Ethernaut Wei series presents: wasp

A place where developers tell their stories of how they became part of web3.

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What did you do before getting into web3?

Starting in college, my goal was to become a doctor. I spent almost my entire undergrad preparing for medical school until my senior year when I decided on a whim to take an Intro to Java course that forced me to revaluate many decisions concerning my career and life aspirations.

I decided to pick up a second major in Computer Science and I ended up enjoying it enough to forget about medical school altogether. Following that decision, I landed a job as a full-stack dev at Tyler Technologies working on state and local government-related web and mobile apps. I was fortunate that my first job gave me the opportunity to work on a wide variety of projects providing plenty of experience with new languages and tech stacks that I still use today in Web3.

What were the first things you did in web3?

The very first thing I did was read Bitcoin and Cryptocurrency Technologies: A Comprehensive Introduction. I was interested in investing in crypto but felt I didn't understand it enough to do so safely. I decided to read that book to understand the basics and ended up falling in love with the technology. I then spent a lot of time learning via tutorials on Udemy, CryptoZombies, and other excellent resources and once I got some confidence, a friend and I started a project which was a 1v1 gambling dApp that used Chainlink for verifiable randomness. That ended up not going anywhere, but it helped me land a few interviews for Web3 positions, including one at Kwenta. The project also helped my friend get his first job as a full-stack dev in Web2, so I consider that project successful despite it never being used.

When and how did you start to think about quitting your web2 job?

One day after work, I was having a conversation with my partner about our future plans and I realized that my then-current job would not be supportive of the life we wanted. I knew that entering the job market would be tough. I didn't want to end up somewhere that I hated, so I made a list of things that I was passionate about that I could prioritize when applying to companies. I have always enjoyed learning about finance and began investing on Etrade when I was in the seventh grade with the money I'd made from cutting grass and walking dogs. I'm also an engineer and deeply enjoy the process of building software. Doing something in the future that would allow me to combine both of those passions was my ultimate goal and that is when I realized Web3 (specifically DeFi) would be the perfect place for me.

How did you hear about EthernautDAO?

I first heard about the EthernautDAO on Twitter. I didn't dig too deeply into it at the time, but much later a friend reached out to me. He explained about these mentorships and that I should apply to be a mentee. I learned that it would be paid and that the mentorship often led to full-time job offers, so it was a perfect opportunity.

Have you applied for a mentorship?

Yes! I was chosen by @_jchiaramonte to be his mentee.

How did it feel? Did you work and get mentored at the same time?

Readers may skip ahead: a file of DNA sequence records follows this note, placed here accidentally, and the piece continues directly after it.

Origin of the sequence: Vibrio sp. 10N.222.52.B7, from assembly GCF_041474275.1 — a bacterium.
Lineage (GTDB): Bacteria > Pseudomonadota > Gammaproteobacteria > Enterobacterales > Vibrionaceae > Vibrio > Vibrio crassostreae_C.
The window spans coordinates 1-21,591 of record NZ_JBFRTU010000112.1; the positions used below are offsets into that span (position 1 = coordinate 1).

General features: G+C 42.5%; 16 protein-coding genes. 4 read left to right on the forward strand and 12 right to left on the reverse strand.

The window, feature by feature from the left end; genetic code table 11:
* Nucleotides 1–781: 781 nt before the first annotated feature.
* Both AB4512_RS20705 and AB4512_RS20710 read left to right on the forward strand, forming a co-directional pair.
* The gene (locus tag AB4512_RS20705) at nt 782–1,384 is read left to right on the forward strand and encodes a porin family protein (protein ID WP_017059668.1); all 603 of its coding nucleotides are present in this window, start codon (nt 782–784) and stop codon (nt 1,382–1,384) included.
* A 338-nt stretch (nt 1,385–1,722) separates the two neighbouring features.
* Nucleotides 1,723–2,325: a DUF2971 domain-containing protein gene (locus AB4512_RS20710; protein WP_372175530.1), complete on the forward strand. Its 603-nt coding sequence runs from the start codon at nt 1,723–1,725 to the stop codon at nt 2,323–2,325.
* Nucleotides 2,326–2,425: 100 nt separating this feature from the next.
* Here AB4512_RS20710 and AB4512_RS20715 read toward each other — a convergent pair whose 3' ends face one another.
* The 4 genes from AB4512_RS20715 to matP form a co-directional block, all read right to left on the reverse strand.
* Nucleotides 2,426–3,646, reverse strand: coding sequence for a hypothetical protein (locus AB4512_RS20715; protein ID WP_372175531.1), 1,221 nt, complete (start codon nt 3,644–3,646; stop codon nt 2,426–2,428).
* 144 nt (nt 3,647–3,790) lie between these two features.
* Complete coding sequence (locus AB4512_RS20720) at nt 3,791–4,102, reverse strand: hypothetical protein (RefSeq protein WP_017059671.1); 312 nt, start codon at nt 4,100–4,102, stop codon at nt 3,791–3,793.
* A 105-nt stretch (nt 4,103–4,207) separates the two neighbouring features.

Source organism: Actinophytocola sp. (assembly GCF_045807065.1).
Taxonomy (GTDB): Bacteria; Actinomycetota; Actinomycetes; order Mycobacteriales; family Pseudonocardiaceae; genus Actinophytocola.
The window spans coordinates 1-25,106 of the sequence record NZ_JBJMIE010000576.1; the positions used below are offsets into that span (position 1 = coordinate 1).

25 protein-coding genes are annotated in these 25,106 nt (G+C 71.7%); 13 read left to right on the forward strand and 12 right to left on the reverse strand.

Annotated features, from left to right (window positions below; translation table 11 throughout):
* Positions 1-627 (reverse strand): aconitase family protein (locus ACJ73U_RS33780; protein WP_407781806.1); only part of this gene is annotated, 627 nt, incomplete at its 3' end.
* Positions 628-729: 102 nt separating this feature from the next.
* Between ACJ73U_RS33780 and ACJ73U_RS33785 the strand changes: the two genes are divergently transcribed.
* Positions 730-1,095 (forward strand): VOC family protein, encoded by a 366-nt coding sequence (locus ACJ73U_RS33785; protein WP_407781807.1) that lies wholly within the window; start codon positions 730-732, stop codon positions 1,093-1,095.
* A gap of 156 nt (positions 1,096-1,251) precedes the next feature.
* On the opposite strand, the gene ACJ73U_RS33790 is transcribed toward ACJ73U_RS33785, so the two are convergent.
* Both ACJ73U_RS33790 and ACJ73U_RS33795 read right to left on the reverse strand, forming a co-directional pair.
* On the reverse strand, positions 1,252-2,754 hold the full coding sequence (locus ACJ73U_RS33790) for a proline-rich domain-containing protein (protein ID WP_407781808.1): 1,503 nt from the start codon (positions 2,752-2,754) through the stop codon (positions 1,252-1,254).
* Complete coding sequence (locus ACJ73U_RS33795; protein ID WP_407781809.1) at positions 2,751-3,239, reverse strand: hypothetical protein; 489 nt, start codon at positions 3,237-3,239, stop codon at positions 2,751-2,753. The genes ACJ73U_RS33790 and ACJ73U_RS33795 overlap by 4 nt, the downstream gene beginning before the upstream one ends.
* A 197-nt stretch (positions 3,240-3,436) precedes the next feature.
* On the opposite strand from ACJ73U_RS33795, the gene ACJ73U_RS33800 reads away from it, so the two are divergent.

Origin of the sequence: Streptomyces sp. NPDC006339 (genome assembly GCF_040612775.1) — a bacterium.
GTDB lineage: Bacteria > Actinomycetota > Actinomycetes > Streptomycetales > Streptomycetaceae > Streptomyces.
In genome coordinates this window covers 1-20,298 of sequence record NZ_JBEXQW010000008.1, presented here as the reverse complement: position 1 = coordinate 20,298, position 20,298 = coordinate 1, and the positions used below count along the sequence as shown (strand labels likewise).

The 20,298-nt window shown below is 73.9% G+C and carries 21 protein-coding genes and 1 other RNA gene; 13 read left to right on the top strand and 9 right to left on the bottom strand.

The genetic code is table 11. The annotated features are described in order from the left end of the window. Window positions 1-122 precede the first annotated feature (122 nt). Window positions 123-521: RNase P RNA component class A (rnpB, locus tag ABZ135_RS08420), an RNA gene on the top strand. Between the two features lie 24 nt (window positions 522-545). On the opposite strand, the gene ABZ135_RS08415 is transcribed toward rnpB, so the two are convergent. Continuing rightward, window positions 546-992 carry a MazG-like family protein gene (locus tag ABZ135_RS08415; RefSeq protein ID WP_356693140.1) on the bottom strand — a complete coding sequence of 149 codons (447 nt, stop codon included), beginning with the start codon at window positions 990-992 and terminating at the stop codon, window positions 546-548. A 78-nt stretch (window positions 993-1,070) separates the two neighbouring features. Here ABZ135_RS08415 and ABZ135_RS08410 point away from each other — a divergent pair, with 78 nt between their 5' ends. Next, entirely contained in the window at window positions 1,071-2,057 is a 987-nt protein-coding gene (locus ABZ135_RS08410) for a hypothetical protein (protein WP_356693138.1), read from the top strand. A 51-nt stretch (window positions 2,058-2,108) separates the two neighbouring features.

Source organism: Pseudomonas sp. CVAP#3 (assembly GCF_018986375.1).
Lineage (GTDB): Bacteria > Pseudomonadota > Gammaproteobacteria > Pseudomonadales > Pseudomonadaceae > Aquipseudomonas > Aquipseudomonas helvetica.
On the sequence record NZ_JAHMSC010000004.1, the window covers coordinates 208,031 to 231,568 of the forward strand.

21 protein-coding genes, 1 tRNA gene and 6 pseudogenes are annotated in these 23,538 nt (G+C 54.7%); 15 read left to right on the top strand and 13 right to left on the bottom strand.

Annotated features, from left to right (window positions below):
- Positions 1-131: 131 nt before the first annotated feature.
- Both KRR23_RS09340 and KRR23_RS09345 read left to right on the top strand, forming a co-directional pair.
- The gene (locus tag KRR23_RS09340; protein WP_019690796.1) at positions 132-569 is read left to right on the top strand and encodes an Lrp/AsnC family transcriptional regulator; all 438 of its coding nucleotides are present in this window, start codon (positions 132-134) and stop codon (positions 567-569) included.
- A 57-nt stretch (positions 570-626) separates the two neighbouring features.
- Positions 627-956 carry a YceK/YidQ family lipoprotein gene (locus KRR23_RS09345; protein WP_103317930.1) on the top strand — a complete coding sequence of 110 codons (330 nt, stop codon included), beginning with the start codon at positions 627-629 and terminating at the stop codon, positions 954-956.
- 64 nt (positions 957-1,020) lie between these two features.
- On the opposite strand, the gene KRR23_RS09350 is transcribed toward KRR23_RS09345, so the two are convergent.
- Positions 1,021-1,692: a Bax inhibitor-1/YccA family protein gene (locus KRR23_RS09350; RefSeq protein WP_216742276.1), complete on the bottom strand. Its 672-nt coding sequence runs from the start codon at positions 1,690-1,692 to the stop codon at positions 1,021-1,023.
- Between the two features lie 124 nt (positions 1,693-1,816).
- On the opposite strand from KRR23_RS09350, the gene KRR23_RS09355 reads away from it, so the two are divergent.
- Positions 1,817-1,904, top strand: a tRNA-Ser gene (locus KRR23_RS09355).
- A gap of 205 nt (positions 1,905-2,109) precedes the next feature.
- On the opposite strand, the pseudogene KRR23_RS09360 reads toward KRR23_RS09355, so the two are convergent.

It felt amazing. I had been working hard for a long time trying to break into web3 and I knew the mentorship was going to be the final key to getting in full-time. It was difficult because I was still working during my mentorship, but spending my weeknights and weekends working was well worth it.

If you have transitioned to web3 full time, how different is it from your previous career?

So far, I have worked at and Kwenta. The biggest difference in my experience has been responsibility. Both jobs expected much more from me in terms of leadership and code quality. The nature of Web3 is unforgiving when it comes to mistakes and that translates to engineers needing to be much more disciplined and security conscious. The second biggest difference is the sense of belonging to a team/protocol/project that values and rewards the best opinions and ideas received from the community. I am currently reading Principles by Ray Dalio and his description of an "Idea Meritocracy" is a pretty good depiction of how DAO's I have interacted with operate.

What advice would you give to web3-curious devs?

Depending on where you are in your career, my advice differs. I think that if you are just starting to dive into software development, Web3 might be a little overwhelming. If Web3 is your end goal, skills picked up in Web2 will be valuable once you make that transition. Focusing on improving fundamentals will pay the biggest dividends. If you are a little more experienced and you are seriously considering transitioning, the best advice I can give is to consume as much Web3 content as you can. That might be youtube videos, Udemy courses, podcasts, books, etc. I am also a big fan of hackathons, but I realize they're not always the best option for everyone. Finally, I would recommend taking a deep dive into one or two protocols you enjoy. I was really interested in Uniswap and spent quite a bit of time looking at their smart contracts. Many famous authors have said one of the best ways to improve your own writing is to read more. The same goes for coding. Once you know that Web3 is for you, applying for an EthernautDAO mentorship is a fantastic choice. As I and others have proven, this can be done all while still working in Web2.

Follow Wasp on Twitter:

EthernautDAO offers free mentorships to experienced web2 devs trying to break into web3. If this sounds like you, check out the available mentorships in the EthernautDAO Discord and follow us on Twitter to get notified when a new mentorship is available.

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